They should last ten, 15, 20 years, and can readily be sent back to manufacturers to restore their original performance levels.
Naim is one such company, making a very nice single box device called a Uniti 2, which will allow you to stream music, radio, all sorts. There’s an inbuilt CD player, and it’ll allow you to plug other things into it too. But it’s still a simple, single box with an amplifier in it.
I would couple that with a pair of smallish floor-standing speakers from a company such as Kudos. They have a great reputation and produce nicely finished speakers that sound great, are easy to live with, and not spectacularly expensive (less than £5,000).
Another option might be a unit (without the CD player) from another British company called Linn. It’ll do all the things as above (plug-in iPhones, etc) but I’d probably twin it with a different set of speakers, from Linn. There is, you see, always a relationship between the speakers and the amplifier; some work better with others.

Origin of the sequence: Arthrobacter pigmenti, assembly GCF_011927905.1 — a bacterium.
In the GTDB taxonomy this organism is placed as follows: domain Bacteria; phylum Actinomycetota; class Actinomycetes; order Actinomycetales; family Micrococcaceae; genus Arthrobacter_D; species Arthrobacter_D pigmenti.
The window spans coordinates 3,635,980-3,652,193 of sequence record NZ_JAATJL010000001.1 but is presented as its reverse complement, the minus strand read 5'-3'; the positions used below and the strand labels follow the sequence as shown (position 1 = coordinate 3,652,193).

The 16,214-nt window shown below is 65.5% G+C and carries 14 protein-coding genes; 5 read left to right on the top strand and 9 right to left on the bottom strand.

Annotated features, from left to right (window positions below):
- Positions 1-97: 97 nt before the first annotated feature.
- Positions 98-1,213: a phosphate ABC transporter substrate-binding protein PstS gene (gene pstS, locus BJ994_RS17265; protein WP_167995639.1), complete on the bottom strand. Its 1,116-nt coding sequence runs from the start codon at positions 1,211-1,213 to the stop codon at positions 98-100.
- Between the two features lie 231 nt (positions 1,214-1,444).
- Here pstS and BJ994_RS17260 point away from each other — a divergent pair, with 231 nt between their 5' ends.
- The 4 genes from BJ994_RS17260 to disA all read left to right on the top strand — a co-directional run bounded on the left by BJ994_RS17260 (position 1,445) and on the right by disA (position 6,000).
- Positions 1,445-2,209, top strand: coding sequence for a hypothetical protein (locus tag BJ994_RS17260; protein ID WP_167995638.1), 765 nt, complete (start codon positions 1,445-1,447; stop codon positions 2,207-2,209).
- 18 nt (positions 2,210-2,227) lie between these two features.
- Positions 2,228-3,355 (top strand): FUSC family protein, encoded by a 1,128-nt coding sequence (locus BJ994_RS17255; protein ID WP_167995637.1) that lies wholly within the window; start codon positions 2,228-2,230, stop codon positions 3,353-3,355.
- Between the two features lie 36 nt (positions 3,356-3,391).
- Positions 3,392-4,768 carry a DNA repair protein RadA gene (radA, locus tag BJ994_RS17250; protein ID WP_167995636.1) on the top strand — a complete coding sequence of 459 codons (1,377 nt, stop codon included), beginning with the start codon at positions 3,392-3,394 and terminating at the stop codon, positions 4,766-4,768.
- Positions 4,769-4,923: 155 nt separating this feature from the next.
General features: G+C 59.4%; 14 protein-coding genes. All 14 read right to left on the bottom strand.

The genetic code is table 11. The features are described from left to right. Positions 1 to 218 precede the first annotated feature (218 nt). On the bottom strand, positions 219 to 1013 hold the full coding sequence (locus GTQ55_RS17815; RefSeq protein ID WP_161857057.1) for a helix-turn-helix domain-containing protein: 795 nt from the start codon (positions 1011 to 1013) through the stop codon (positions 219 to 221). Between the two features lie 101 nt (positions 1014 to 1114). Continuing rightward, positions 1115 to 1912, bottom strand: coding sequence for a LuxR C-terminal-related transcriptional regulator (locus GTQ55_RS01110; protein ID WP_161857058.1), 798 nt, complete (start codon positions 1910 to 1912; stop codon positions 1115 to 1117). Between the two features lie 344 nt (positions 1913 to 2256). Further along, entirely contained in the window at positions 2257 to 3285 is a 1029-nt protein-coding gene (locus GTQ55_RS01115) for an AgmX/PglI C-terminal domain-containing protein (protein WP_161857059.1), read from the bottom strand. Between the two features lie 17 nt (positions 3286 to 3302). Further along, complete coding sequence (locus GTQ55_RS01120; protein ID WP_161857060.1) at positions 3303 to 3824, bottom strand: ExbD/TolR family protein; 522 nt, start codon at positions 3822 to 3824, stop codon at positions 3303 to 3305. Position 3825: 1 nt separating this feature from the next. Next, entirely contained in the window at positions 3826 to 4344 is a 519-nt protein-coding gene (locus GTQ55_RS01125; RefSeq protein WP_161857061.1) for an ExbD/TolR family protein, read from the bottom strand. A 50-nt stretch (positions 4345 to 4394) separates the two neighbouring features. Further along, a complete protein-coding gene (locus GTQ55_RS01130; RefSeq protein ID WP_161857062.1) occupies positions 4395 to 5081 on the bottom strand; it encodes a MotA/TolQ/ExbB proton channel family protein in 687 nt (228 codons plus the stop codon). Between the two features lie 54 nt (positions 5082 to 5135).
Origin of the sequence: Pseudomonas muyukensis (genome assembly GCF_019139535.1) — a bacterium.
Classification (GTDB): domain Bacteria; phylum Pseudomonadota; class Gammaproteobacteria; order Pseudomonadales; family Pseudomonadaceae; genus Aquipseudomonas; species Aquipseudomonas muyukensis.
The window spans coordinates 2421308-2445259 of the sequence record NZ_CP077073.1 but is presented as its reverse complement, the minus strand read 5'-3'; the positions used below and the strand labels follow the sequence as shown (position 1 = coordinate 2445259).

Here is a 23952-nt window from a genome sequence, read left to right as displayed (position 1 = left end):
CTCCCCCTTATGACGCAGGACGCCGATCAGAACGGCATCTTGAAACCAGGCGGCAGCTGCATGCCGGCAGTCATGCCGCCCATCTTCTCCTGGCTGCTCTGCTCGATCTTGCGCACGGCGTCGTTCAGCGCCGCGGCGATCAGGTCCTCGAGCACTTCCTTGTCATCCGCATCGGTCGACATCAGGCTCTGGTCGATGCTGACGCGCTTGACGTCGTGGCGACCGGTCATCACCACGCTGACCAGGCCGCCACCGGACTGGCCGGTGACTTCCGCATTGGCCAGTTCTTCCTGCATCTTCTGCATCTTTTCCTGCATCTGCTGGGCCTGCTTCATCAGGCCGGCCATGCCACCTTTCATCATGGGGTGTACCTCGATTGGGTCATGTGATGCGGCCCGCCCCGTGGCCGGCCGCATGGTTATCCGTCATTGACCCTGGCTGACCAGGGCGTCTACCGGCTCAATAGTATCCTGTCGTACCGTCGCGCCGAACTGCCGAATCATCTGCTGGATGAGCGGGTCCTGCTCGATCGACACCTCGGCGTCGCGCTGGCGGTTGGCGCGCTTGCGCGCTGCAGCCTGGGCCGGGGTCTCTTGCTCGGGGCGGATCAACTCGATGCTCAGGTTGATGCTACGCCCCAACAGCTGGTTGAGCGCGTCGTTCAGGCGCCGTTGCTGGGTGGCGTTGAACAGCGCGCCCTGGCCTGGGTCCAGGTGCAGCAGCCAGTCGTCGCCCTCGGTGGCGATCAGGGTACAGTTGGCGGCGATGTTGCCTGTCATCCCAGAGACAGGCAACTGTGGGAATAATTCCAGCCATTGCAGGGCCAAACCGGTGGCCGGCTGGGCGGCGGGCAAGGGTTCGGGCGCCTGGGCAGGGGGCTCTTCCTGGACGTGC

You could then add a turntable. As we know, there are a great many people who are now more interested in vinyl than they have been in the past 15 years. A good turntable might come – if we’re talking about something not too crazily expensive – from Rega Research.
It’s another British company, part of this group who operate almost as a family, and whose products work very well together. They mostly started life when they were set up by enthusiasts in the Seventies and are now in really good health, here and in export markets.
There are some high-end devices that can be joyless, as they need to be treated like museum artefacts, but these are definitely intended to be used, and used exhaustively. They are workable systems that the whole family can use and really get a kick out of.